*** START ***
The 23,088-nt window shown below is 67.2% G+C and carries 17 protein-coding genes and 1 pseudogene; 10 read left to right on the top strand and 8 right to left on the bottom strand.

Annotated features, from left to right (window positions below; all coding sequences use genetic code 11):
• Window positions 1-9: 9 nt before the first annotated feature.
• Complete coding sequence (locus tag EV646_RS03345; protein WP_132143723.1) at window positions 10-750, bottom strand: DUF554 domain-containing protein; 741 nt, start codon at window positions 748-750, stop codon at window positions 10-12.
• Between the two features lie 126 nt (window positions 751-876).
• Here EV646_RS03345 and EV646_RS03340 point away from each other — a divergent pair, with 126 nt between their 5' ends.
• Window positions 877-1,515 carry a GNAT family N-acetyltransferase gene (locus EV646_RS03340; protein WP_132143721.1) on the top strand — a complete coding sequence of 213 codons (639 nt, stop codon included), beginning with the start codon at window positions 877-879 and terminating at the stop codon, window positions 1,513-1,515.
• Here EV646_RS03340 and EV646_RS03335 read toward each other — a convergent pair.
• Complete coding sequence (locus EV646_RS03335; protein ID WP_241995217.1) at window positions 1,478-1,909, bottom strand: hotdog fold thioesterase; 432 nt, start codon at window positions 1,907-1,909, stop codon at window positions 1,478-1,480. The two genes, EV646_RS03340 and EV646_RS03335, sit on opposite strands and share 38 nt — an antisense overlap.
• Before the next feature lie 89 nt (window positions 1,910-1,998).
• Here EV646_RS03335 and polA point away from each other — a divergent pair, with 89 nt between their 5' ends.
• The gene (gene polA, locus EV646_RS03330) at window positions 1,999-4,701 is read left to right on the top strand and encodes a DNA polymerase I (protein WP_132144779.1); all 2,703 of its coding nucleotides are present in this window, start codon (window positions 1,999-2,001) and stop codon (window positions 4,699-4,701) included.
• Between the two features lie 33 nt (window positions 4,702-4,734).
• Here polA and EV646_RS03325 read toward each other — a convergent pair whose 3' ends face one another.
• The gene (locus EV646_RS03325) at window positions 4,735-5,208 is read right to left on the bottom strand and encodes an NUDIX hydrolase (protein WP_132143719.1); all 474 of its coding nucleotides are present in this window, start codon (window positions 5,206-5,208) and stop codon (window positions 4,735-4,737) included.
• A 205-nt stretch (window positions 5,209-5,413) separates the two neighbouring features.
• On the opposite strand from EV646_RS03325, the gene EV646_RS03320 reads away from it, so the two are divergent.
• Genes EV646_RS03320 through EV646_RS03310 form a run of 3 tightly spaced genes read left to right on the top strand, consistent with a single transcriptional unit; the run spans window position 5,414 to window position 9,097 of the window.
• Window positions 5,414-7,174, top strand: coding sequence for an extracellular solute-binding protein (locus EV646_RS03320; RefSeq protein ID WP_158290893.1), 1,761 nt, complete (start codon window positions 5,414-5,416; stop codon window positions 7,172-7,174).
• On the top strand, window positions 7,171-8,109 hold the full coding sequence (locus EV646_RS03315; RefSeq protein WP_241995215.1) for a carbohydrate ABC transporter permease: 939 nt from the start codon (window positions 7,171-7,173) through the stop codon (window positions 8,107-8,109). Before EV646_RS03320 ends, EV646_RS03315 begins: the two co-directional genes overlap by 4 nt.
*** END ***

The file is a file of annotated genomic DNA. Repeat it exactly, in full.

The 23,088-nt window shown below is 67.2% G+C and carries 17 protein-coding genes and 1 pseudogene; 10 read left to right on the top strand and 8 right to left on the bottom strand.

Annotated features, from left to right (window positions below; all coding sequences use genetic code 11):
• Window positions 1-9: 9 nt before the first annotated feature.
• Complete coding sequence (locus tag EV646_RS03345; protein WP_132143723.1) at window positions 10-750, bottom strand: DUF554 domain-containing protein; 741 nt, start codon at window positions 748-750, stop codon at window positions 10-12.
• Between the two features lie 126 nt (window positions 751-876).
• Here EV646_RS03345 and EV646_RS03340 point away from each other — a divergent pair, with 126 nt between their 5' ends.
• Window positions 877-1,515 carry a GNAT family N-acetyltransferase gene (locus EV646_RS03340; protein WP_132143721.1) on the top strand — a complete coding sequence of 213 codons (639 nt, stop codon included), beginning with the start codon at window positions 877-879 and terminating at the stop codon, window positions 1,513-1,515.
• Here EV646_RS03340 and EV646_RS03335 read toward each other — a convergent pair.
• Complete coding sequence (locus EV646_RS03335; protein ID WP_241995217.1) at window positions 1,478-1,909, bottom strand: hotdog fold thioesterase; 432 nt, start codon at window positions 1,907-1,909, stop codon at window positions 1,478-1,480. The two genes, EV646_RS03340 and EV646_RS03335, sit on opposite strands and share 38 nt — an antisense overlap.
• Before the next feature lie 89 nt (window positions 1,910-1,998).
• Here EV646_RS03335 and polA point away from each other — a divergent pair, with 89 nt between their 5' ends.
• The gene (gene polA, locus EV646_RS03330) at window positions 1,999-4,701 is read left to right on the top strand and encodes a DNA polymerase I (protein WP_132144779.1); all 2,703 of its coding nucleotides are present in this window, start codon (window positions 1,999-2,001) and stop codon (window positions 4,699-4,701) included.
• Between the two features lie 33 nt (window positions 4,702-4,734).
• Here polA and EV646_RS03325 read toward each other — a convergent pair whose 3' ends face one another.
• The gene (locus EV646_RS03325) at window positions 4,735-5,208 is read right to left on the bottom strand and encodes an NUDIX hydrolase (protein WP_132143719.1); all 474 of its coding nucleotides are present in this window, start codon (window positions 5,206-5,208) and stop codon (window positions 4,735-4,737) included.
• A 205-nt stretch (window positions 5,209-5,413) separates the two neighbouring features.
• On the opposite strand from EV646_RS03325, the gene EV646_RS03320 reads away from it, so the two are divergent.
• Genes EV646_RS03320 through EV646_RS03310 form a run of 3 tightly spaced genes read left to right on the top strand, consistent with a single transcriptional unit; the run spans window position 5,414 to window position 9,097 of the window.
• Window positions 5,414-7,174, top strand: coding sequence for an extracellular solute-binding protein (locus EV646_RS03320; RefSeq protein ID WP_158290893.1), 1,761 nt, complete (start codon window positions 5,414-5,416; stop codon window positions 7,172-7,174).
• On the top strand, window positions 7,171-8,109 hold the full coding sequence (locus EV646_RS03315; RefSeq protein WP_241995215.1) for a carbohydrate ABC transporter permease: 939 nt from the start codon (window positions 7,171-7,173) through the stop codon (window positions 8,107-8,109). Before EV646_RS03320 ends, EV646_RS03315 begins: the two co-directional genes overlap by 4 nt.